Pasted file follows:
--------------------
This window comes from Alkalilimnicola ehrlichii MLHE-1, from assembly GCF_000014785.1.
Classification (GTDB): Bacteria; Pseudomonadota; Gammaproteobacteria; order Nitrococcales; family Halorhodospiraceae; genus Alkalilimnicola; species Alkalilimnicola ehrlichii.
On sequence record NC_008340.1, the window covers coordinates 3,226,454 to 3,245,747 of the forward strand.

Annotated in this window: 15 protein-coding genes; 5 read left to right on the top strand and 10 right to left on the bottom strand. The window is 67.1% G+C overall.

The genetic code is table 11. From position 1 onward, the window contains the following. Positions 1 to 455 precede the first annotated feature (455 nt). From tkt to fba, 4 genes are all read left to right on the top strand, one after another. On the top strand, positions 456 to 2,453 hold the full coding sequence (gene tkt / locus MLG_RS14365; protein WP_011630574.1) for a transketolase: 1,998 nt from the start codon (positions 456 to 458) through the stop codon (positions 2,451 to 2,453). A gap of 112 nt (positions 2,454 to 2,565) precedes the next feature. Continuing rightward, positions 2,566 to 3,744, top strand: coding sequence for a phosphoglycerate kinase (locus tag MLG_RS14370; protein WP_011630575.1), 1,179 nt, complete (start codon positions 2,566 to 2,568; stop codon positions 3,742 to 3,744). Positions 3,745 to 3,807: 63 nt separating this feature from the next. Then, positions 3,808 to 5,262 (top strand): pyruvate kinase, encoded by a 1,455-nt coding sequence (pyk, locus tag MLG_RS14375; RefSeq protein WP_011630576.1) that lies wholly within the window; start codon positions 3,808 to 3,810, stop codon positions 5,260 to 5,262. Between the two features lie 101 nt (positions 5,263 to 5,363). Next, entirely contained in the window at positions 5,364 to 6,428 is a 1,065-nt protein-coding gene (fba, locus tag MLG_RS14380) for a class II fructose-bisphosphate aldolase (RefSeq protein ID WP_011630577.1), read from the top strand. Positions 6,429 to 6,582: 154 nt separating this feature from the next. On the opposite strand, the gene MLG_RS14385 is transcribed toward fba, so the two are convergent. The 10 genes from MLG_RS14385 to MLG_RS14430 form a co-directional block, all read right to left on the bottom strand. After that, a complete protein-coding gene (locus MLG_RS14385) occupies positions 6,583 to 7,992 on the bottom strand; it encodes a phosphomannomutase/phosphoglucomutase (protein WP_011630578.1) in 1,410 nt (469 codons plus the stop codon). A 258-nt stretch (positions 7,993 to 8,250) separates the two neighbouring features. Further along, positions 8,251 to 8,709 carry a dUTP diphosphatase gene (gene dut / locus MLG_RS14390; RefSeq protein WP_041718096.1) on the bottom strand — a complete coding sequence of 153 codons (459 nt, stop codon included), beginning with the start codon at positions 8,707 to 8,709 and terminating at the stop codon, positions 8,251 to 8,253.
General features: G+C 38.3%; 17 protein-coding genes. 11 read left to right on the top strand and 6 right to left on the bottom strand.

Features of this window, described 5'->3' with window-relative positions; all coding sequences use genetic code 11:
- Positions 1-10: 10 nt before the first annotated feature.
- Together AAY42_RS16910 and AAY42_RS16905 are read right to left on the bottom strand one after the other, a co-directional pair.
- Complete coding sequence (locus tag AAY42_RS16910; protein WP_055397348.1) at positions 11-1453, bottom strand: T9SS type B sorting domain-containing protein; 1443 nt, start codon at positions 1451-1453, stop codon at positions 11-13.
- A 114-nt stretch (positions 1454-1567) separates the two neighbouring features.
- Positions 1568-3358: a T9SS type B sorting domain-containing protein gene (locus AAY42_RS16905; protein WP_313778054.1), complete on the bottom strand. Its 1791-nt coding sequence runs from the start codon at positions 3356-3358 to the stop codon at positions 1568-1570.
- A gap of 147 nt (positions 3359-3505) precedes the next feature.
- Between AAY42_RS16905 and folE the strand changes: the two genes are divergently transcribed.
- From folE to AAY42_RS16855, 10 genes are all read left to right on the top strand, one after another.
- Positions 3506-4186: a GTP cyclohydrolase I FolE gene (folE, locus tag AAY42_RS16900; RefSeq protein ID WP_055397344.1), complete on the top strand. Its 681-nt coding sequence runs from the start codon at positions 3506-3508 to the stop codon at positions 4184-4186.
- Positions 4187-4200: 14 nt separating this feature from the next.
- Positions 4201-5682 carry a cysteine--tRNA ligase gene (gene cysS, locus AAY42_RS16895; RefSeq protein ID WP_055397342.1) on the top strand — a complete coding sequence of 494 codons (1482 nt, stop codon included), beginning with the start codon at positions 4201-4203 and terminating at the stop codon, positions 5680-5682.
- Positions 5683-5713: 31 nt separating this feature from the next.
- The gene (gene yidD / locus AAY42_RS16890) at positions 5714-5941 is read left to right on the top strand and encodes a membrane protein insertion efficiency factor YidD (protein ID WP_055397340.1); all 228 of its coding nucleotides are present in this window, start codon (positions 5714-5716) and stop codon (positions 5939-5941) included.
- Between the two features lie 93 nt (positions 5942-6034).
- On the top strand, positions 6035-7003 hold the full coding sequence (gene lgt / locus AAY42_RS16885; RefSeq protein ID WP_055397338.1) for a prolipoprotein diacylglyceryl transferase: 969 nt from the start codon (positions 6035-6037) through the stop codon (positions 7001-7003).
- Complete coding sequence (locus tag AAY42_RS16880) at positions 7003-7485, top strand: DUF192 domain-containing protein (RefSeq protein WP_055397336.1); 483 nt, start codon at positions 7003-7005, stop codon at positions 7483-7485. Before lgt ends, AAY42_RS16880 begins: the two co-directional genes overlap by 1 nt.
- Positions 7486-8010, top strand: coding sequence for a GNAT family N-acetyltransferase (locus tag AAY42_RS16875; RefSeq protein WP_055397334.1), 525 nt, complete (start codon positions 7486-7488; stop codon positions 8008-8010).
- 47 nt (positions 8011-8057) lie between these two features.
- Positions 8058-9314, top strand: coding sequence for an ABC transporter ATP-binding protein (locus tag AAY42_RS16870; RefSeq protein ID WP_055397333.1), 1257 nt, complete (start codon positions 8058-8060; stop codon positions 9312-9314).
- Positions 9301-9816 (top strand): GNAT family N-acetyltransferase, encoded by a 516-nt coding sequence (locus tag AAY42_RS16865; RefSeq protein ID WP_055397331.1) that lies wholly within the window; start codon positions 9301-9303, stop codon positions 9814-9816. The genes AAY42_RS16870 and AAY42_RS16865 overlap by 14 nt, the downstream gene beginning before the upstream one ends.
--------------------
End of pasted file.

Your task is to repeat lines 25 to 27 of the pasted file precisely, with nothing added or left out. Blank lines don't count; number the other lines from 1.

- 47 nt (positions 8011-8057) lie between these two features.
- Positions 8058-9314, top strand: coding sequence for an ABC transporter ATP-binding protein (locus tag AAY42_RS16870; RefSeq protein ID WP_055397333.1), 1257 nt, complete (start codon positions 8058-8060; stop codon positions 9312-9314).
- Positions 9301-9816 (top strand): GNAT family N-acetyltransferase, encoded by a 516-nt coding sequence (locus tag AAY42_RS16865; RefSeq protein ID WP_055397331.1) that lies wholly within the window; start codon positions 9301-9303, stop codon positions 9814-9816. The genes AAY42_RS16870 and AAY42_RS16865 overlap by 14 nt, the downstream gene beginning before the upstream one ends.